An Open Letter to President Trump

I posted this Open Letter to our newly elected president two years ago. I am re-posting it today, in part, to confess publicly that I have failed far too often to pray for him and for other world leaders, and in part to renew my pledge to do so.

Mitch Teemley


the-presidency
Dear President Trump,

I’ve tried so hard to figure out how to articulate what I need from you, what I believe the people of the United States and the rest of the world need, from you. I can’t find the perfect words, but what I do know is this: It’s not about policies, it’s about character. I won’t presume to judge what’s inside of you, but I believe that, in the long run, a leader’s character is more important than his policies. 

You rode to office on a tide of anger, and anger can serve a purpose when it’s directed toward things, rather than people. So build bridges, not walls, sir. Temper your outbursts. Cease to ridicule those who disagree with you. Instead, look to persuade. And find the humility to admit when you’re wrong. Seek counsel from those with other perspectives. Don’t just listen. Hear. Model in yourself what is…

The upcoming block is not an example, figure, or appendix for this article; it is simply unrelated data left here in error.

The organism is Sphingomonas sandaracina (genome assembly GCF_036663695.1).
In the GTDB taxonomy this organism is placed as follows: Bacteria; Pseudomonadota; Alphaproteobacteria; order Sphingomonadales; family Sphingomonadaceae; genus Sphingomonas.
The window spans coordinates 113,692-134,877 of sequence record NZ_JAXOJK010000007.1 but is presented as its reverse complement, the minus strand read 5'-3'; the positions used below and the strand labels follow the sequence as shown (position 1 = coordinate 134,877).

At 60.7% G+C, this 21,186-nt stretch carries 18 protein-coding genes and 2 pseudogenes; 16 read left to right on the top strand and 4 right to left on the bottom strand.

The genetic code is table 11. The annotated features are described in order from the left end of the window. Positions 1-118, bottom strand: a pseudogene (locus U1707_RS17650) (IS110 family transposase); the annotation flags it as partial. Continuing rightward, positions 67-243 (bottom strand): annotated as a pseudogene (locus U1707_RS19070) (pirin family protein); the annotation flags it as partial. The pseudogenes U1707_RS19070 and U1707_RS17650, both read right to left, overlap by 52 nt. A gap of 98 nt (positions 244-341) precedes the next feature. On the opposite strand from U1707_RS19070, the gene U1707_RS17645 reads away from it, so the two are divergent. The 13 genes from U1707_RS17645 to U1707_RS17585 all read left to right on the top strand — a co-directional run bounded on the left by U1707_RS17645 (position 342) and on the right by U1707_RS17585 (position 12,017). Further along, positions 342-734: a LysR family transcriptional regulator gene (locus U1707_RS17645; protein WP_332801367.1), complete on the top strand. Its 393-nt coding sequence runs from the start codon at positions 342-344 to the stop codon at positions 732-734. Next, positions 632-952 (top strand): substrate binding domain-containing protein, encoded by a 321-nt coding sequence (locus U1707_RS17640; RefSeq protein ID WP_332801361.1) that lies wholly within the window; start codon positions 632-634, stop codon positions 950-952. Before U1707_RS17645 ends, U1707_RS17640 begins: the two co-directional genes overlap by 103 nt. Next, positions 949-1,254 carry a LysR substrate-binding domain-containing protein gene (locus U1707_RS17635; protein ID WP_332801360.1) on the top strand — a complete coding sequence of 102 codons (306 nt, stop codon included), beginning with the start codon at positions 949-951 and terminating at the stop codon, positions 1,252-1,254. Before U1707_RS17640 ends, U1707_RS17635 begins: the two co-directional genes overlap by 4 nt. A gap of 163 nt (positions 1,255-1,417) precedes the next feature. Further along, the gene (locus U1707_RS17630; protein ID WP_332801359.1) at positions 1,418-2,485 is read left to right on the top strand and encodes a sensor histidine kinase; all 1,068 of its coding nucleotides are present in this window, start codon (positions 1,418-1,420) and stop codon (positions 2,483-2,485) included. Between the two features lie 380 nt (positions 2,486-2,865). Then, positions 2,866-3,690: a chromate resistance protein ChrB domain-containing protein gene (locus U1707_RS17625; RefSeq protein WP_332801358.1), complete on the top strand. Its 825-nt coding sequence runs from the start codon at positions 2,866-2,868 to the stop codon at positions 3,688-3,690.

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About mitchteemley

Writer, Filmmaker, Humorist, Thinker-about-stuffer
This entry was posted in Culture, For Pastors and Teachers, Quips and Quotes and tagged , , , , , , . Bookmark the permalink.

19 Responses to An Open Letter to President Trump

  1. schoen55 says:

    Thank you! In the midst of a culture that tends to divide us into little tag lines we forget that we must pray for all regardless of our differing opinions. And that includes our president.

    Liked by 2 people

  2. I believe any anger present was because good people saw evil go unpunished in the Obama administration.

    Liked by 1 person

    • Bruce says:

      Mitch is not justifying or denying anger, he’s asking for civility from the President. Civility is required from everyone, regardless of political affiliation and it would be helpful if the President modeled this requirement. It’s what leaders are called to do.